Editor’s note: Marketplace’s Andy Uhler spent a week reporting about doing business on the Texas-Mexico border during a time of intense debate over U.S. immigration policy and the push by President Donald Trump to build a border wall. Below is the ninth and final entry from his reporter’s notebook. You can read all of the other entries here.
NUEVO PROGRESO, Mexico – Over a couple of margaritas in a cabrito restaurant in this border town just south of McAllen, Texas, Amanda Rodas and Mike French discussed their plans for the day. The co-workers made the five-hour trip from Bastrop, Texas.
“I have to have two root canals and a crown,” Rodas said. She was getting her teeth fixed at a dentist next to the restaurant. The price: $350.
“I don’t have dental insurance and I know this is going to cost thousands of dollars back home to get something like that done,” she said. French is the one who told Rodas about getting dental work done in Mexico. He’s been coming to Nuevo Progreso for years. For decades, he was self-employed in the trucking industry and needed a lot of work done when he retired.
“My dentist wanted like $25,000 to do it and I came down here and got it all done for around $3,500,” French said.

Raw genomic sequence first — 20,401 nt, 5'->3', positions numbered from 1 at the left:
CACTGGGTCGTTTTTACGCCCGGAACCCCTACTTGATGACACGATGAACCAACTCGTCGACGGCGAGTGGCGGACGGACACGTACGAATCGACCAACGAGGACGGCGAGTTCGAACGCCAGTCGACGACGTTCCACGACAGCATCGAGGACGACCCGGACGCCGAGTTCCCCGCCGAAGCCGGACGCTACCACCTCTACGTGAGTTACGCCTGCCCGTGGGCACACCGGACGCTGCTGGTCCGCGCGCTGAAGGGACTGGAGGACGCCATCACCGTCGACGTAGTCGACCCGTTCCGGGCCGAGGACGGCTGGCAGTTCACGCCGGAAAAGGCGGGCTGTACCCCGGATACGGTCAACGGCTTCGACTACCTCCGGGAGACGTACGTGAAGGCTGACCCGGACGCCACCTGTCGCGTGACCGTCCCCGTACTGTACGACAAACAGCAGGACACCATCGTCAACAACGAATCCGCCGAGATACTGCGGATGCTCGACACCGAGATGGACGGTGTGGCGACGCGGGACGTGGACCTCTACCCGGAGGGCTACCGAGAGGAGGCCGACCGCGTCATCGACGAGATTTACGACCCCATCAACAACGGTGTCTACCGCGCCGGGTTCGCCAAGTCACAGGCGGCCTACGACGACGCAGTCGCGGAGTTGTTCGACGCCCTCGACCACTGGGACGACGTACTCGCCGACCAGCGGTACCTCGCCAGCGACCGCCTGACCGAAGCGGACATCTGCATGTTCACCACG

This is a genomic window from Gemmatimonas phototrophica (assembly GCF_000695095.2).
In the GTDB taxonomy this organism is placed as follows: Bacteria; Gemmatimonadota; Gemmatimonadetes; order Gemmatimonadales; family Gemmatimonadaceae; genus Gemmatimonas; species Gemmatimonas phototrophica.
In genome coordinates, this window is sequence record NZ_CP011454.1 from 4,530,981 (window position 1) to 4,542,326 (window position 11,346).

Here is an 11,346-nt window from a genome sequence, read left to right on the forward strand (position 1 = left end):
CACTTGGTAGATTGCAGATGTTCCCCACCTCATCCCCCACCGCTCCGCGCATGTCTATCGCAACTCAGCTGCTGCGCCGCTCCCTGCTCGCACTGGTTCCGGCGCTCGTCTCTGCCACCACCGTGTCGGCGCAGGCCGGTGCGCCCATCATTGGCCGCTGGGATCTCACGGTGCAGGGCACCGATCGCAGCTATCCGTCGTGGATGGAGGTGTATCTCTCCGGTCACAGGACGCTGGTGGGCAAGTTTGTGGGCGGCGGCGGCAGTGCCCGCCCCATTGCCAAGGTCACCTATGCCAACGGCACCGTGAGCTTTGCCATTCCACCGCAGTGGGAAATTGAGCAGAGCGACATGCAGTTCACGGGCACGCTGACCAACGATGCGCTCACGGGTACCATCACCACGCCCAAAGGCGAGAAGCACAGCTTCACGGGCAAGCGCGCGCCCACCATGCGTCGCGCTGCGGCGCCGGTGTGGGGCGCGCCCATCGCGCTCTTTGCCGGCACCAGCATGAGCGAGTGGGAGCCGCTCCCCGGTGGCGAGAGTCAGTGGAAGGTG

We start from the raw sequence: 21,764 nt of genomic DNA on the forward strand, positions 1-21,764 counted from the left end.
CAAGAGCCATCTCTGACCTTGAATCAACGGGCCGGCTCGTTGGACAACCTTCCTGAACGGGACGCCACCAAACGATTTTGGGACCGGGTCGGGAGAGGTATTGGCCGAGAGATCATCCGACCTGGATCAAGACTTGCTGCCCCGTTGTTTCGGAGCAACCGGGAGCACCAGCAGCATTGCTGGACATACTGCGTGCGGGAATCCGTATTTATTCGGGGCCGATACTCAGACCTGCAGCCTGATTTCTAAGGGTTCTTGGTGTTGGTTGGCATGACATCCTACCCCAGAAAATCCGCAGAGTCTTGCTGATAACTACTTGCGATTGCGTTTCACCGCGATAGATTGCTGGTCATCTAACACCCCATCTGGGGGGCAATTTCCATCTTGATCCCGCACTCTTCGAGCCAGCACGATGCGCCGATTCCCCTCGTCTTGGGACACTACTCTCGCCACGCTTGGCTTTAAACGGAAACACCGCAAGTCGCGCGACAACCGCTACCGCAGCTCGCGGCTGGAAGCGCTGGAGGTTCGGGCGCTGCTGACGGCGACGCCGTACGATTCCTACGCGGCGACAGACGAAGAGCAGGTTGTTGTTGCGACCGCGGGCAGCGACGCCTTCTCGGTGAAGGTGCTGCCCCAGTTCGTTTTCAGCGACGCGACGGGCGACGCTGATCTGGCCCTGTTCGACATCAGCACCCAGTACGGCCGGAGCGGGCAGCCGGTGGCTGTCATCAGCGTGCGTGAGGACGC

Mike Meek, a dentist in Austin, Texas, says sometimes people go for dental work in Mexico and then see him to correct mistakes. “They went looking for a deal and now they don’t have anybody to take care of them, and they seem to resent the idea that they’ve got to pay here in the States to have care,” he said.
French, though, trusts his Mexican dentist. “Oh, yeah. I mean he’s the best I’ve ever been to,” he said.
Maria Howell, a dentist in San Antonio, Texas, comes from a family of dentists. Her aunt and uncle practice in Mexico and see a lot of patients from the U.S. “So many people think that it’s new, and it’s not,” she said. “I’m 60-plus years old and it’s all I’ve ever known.”
Howell is also a spokesperson for the American Dental Association. She doesn’t think there’s a competition between American dentists and their counterparts in Mexico, but she warns that dental tourism has a downside. “When you’re trying to conserve expenses, sometimes it doesn’t work out because you have to travel and if you have complications, do you have to travel back to have that looked at and cared for?”